Literature context:


Abstract:

Sheet-forming Collagen IV is the main component of basement membranes, which are planar polymers of extracellular matrix underlying epithelia and surrounding organs in all animals. Adipocytes in both insects and mammals are mesodermal in origin and often classified as mesenchymal. However, they form true tissues where cells remain compactly associated. Neither the mechanisms providing this tissue-level organization nor its functional significance are known. Here we show that discrete Collagen IV intercellular concentrations (CIVICs), distinct from basement membranes and thicker in section, mediate inter-adipocyte adhesion in Drosophila. Loss of these Collagen-IV-containing structures in the larval fat body caused intercellular gaps and disrupted continuity of the adipose tissue layer. We also found that Integrin and Syndecan matrix receptors attach adipocytes to CIVICs and direct their formation. Finally, we show that Integrin-mediated adhesion to CIVICs promotes normal adipocyte growth and prevents autophagy through Src-Pi3K-Akt signaling. Our results evidence a surprising non-basement membrane role of Collagen IV in non-epithelial tissue morphogenesis while demonstrating adhesion and signaling functions for these structures.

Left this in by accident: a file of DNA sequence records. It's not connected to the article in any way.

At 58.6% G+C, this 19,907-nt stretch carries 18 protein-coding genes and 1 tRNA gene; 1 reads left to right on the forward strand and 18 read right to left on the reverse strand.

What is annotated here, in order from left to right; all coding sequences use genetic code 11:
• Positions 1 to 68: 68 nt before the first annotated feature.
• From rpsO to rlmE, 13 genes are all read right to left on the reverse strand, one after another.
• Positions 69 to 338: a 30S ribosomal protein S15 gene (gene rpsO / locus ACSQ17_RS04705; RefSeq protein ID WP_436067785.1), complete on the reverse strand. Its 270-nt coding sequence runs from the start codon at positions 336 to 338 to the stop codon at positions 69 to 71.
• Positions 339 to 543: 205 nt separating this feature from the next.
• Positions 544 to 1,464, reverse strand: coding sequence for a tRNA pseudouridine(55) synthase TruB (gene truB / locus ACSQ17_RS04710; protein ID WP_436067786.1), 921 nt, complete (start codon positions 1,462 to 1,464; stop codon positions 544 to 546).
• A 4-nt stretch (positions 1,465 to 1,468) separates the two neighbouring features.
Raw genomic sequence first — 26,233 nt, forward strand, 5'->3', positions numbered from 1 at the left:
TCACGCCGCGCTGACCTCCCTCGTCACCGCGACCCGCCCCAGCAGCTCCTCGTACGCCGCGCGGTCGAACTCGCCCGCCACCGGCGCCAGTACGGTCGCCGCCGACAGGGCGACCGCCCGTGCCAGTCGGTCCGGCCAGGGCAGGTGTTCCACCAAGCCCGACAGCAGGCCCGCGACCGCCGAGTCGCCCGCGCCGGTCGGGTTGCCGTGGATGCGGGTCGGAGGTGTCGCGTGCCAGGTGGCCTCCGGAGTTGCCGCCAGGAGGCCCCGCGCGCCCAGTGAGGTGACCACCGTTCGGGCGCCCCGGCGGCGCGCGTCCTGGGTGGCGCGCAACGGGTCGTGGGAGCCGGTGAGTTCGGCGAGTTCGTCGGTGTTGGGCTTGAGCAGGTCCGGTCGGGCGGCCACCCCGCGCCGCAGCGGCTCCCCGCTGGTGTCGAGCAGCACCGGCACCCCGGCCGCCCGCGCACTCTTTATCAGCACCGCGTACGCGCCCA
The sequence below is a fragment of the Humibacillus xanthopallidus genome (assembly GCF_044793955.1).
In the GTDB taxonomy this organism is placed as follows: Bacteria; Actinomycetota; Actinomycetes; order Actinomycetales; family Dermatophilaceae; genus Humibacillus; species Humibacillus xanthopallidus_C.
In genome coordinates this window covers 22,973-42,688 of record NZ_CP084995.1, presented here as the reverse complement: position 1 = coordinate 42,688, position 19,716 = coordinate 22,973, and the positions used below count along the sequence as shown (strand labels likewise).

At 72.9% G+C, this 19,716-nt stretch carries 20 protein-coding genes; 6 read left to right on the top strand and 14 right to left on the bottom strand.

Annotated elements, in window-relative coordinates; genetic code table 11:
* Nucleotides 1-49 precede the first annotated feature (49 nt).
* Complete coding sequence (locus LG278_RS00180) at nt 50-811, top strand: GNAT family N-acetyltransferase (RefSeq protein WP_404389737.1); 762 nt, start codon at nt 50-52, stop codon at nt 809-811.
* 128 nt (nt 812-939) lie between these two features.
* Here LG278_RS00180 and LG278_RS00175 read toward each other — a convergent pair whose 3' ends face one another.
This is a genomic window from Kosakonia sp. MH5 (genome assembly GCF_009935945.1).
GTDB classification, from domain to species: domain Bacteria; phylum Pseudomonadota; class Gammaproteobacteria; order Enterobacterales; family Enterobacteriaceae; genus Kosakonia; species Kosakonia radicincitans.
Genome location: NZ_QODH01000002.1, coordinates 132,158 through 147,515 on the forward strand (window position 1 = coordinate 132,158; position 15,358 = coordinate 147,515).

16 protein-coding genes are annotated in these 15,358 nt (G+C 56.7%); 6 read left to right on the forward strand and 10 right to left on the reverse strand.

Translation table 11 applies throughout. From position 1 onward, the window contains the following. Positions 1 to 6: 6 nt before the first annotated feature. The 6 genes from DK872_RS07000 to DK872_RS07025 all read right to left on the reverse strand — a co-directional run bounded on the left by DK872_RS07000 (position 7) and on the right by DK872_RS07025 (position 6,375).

Muscle Directs Diurnal Energy Homeostasis through a Myokine-Dependent Hormone Module in Drosophila.

  • Zhao X
  • Curr. Biol.
  • 2017 Jul 10

Literature context:


Abstract: